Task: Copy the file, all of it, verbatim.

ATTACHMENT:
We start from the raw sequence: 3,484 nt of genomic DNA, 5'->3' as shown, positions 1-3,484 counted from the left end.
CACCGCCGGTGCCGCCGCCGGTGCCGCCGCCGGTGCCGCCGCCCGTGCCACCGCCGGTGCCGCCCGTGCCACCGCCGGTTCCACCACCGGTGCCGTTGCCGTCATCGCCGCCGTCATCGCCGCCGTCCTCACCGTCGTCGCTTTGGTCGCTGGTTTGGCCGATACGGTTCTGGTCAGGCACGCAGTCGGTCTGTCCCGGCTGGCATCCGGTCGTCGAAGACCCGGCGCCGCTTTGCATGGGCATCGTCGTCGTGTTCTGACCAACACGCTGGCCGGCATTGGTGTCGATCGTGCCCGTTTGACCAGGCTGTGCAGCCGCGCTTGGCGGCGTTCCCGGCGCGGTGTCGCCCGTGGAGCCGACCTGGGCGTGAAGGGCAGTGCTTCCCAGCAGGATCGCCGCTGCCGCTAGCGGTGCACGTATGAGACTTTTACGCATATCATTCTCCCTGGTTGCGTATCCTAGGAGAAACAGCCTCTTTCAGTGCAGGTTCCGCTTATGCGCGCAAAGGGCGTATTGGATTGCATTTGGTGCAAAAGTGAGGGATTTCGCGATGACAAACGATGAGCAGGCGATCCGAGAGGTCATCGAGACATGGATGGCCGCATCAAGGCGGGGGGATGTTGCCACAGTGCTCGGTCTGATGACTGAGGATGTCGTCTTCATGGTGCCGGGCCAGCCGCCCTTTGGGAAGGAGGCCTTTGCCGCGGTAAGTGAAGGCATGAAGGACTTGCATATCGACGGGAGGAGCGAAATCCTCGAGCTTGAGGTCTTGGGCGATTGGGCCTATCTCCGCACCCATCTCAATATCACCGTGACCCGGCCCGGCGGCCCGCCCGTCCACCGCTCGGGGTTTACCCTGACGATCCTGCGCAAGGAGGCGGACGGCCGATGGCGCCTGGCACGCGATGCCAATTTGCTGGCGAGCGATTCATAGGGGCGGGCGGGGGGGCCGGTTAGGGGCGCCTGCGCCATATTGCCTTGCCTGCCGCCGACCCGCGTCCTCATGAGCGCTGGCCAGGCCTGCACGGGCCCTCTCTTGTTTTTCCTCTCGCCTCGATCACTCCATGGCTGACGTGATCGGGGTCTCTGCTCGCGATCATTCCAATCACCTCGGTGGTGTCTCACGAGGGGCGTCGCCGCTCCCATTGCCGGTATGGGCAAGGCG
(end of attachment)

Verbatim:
We start from the raw sequence: 3,484 nt of genomic DNA, 5'->3' as shown, positions 1-3,484 counted from the left end.
CACCGCCGGTGCCGCCGCCGGTGCCGCCGCCGGTGCCGCCGCCCGTGCCACCGCCGGTGCCGCCCGTGCCACCGCCGGTTCCACCACCGGTGCCGTTGCCGTCATCGCCGCCGTCATCGCCGCCGTCCTCACCGTCGTCGCTTTGGTCGCTGGTTTGGCCGATACGGTTCTGGTCAGGCACGCAGTCGGTCTGTCCCGGCTGGCATCCGGTCGTCGAAGACCCGGCGCCGCTTTGCATGGGCATCGTCGTCGTGTTCTGACCAACACGCTGGCCGGCATTGGTGTCGATCGTGCCCGTTTGACCAGGCTGTGCAGCCGCGCTTGGCGGCGTTCCCGGCGCGGTGTCGCCCGTGGAGCCGACCTGGGCGTGAAGGGCAGTGCTTCCCAGCAGGATCGCCGCTGCCGCTAGCGGTGCACGTATGAGACTTTTACGCATATCATTCTCCCTGGTTGCGTATCCTAGGAGAAACAGCCTCTTTCAGTGCAGGTTCCGCTTATGCGCGCAAAGGGCGTATTGGATTGCATTTGGTGCAAAAGTGAGGGATTTCGCGATGACAAACGATGAGCAGGCGATCCGAGAGGTCATCGAGACATGGATGGCCGCATCAAGGCGGGGGGATGTTGCCACAGTGCTCGGTCTGATGACTGAGGATGTCGTCTTCATGGTGCCGGGCCAGCCGCCCTTTGGGAAGGAGGCCTTTGCCGCGGTAAGTGAAGGCATGAAGGACTTGCATATCGACGGGAGGAGCGAAATCCTCGAGCTTGAGGTCTTGGGCGATTGGGCCTATCTCCGCACCCATCTCAATATCACCGTGACCCGGCCCGGCGGCCCGCCCGTCCACCGCTCGGGGTTTACCCTGACGATCCTGCGCAAGGAGGCGGACGGCCGATGGCGCCTGGCACGCGATGCCAATTTGCTGGCGAGCGATTCATAGGGGCGGGCGGGGGGGCCGGTTAGGGGCGCCTGCGCCATATTGCCTTGCCTGCCGCCGACCCGCGTCCTCATGAGCGCTGGCCAGGCCTGCACGGGCCCTCTCTTGTTTTTCCTCTCGCCTCGATCACTCCATGGCTGACGTGATCGGGGTCTCTGCTCGCGATCATTCCAATCACCTCGGTGGTGTCTCACGAGGGGCGTCGCCGCTCCCATTGCCGGTATGGGCAAGGCG